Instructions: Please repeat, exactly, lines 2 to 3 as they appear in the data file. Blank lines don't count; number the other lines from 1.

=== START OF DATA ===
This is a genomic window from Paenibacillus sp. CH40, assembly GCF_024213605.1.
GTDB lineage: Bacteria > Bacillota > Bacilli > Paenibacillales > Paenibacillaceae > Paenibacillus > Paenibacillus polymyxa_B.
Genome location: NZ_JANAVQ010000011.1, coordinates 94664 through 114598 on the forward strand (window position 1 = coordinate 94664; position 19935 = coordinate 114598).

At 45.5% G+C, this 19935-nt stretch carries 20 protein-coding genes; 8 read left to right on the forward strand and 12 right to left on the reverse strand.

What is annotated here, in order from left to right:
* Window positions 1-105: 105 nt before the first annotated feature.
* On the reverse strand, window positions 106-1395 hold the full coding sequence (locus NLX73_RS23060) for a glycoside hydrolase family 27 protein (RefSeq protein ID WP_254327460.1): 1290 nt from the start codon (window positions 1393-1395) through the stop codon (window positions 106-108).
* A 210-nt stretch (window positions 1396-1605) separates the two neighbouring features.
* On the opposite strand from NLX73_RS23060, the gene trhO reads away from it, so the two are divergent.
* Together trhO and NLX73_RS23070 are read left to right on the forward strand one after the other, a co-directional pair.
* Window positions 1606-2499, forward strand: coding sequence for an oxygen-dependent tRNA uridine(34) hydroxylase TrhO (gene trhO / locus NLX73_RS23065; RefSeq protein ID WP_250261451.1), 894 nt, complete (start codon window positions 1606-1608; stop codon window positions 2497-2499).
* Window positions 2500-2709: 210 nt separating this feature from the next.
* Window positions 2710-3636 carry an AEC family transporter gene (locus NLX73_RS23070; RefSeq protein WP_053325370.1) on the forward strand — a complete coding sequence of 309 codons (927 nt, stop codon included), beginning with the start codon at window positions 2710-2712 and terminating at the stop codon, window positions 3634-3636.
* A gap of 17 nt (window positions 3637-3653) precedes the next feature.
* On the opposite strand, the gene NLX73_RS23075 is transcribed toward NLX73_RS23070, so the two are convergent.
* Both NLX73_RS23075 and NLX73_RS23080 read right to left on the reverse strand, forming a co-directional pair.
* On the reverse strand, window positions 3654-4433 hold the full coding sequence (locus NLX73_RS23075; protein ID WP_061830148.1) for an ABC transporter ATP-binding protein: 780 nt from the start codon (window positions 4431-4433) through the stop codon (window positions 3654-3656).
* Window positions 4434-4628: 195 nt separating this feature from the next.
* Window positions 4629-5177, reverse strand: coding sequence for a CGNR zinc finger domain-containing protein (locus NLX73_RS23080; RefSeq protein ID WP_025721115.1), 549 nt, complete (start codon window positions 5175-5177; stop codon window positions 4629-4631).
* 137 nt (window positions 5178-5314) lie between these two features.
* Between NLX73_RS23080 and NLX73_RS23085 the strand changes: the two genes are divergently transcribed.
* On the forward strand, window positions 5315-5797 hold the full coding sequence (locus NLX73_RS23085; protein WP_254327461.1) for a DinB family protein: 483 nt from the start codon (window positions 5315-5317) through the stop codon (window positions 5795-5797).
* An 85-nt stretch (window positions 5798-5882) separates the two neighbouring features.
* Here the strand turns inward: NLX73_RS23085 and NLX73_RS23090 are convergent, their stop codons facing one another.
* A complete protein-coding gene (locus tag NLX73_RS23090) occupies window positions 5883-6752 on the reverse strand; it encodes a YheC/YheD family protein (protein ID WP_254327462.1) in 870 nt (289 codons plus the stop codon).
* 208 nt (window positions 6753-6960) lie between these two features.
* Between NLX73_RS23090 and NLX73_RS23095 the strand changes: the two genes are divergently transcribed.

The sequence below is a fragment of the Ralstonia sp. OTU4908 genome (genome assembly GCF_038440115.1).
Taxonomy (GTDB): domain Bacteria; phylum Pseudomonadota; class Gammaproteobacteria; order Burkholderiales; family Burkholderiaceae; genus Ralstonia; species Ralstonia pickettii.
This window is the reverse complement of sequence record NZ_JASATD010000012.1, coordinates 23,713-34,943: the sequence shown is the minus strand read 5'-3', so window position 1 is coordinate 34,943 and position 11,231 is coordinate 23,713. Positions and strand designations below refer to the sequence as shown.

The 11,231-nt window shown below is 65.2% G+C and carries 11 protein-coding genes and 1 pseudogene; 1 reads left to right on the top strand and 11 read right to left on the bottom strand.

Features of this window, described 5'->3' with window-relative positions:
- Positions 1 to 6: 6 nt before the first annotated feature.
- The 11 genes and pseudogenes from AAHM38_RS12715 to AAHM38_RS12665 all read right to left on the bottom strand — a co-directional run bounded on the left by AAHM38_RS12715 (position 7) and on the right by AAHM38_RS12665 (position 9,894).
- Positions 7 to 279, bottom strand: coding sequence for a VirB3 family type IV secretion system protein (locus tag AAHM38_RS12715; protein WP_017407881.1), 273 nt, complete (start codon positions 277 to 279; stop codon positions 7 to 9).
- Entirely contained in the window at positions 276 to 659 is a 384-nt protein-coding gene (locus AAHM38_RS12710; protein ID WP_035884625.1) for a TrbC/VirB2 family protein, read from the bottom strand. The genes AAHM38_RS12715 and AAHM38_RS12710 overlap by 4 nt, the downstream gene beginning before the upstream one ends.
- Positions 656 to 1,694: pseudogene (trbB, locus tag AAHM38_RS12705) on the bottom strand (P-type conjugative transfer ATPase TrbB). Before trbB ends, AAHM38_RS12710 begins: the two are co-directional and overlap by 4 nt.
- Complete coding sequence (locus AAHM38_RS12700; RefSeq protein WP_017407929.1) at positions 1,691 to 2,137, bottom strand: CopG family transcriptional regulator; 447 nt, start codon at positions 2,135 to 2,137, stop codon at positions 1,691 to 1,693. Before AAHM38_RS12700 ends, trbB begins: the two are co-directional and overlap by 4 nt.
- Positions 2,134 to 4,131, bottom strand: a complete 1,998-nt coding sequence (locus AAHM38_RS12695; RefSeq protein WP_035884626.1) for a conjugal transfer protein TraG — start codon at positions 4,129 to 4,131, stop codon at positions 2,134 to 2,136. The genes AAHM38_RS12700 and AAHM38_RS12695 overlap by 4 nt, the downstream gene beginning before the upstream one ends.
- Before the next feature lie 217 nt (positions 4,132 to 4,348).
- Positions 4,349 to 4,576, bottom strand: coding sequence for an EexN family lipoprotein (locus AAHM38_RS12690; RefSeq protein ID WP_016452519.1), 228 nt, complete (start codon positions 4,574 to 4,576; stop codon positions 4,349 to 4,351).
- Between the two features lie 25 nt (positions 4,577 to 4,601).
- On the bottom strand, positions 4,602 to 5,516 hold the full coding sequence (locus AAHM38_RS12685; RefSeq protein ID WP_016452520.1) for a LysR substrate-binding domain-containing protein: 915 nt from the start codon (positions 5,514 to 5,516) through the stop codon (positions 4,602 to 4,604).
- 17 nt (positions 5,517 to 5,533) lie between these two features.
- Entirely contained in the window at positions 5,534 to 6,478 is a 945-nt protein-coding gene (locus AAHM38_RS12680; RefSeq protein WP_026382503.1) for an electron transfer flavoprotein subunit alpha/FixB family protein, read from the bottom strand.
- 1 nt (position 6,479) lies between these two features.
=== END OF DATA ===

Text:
GTDB lineage: Bacteria > Bacillota > Bacilli > Paenibacillales > Paenibacillaceae > Paenibacillus > Paenibacillus polymyxa_B.
Genome location: NZ_JANAVQ010000011.1, coordinates 94664 through 114598 on the forward strand (window position 1 = coordinate 94664; position 19935 = coordinate 114598).